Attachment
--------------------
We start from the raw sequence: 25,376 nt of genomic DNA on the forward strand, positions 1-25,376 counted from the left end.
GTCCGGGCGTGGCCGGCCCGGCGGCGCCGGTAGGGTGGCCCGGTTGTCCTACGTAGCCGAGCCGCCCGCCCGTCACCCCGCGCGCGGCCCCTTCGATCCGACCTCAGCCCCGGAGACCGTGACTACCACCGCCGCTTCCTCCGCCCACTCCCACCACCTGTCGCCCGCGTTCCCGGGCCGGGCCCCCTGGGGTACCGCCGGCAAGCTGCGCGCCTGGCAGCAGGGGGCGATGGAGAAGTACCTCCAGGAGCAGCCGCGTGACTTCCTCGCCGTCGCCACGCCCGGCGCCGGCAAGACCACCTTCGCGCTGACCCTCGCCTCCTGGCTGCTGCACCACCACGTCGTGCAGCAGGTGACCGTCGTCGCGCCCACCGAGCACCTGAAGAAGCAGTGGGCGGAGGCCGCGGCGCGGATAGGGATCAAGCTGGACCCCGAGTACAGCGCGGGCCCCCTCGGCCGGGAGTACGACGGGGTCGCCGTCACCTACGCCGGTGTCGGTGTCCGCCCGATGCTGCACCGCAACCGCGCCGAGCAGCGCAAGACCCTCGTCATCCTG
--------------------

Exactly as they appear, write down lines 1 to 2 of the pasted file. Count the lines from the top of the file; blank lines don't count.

We start from the raw sequence: 25,376 nt of genomic DNA on the forward strand, positions 1-25,376 counted from the left end.
GTCCGGGCGTGGCCGGCCCGGCGGCGCCGGTAGGGTGGCCCGGTTGTCCTACGTAGCCGAGCCGCCCGCCCGTCACCCCGCGCGCGGCCCCTTCGATCCGACCTCAGCCCCGGAGACCGTGACTACCACCGCCGCTTCCTCCGCCCACTCCCACCACCTGTCGCCCGCGTTCCCGGGCCGGGCCCCCTGGGGTACCGCCGGCAAGCTGCGCGCCTGGCAGCAGGGGGCGATGGAGAAGTACCTCCAGGAGCAGCCGCGTGACTTCCTCGCCGTCGCCACGCCCGGCGCCGGCAAGACCACCTTCGCGCTGACCCTCGCCTCCTGGCTGCTGCACCACCACGTCGTGCAGCAGGTGACCGTCGTCGCGCCCACCGAGCACCTGAAGAAGCAGTGGGCGGAGGCCGCGGCGCGGATAGGGATCAAGCTGGACCCCGAGTACAGCGCGGGCCCCCTCGGCCGGGAGTACGACGGGGTCGCCGTCACCTACGCCGGTGTCGGTGTCCGCCCGATGCTGCACCGCAACCGCGCCGAGCAGCGCAAGACCCTCGTCATCCTG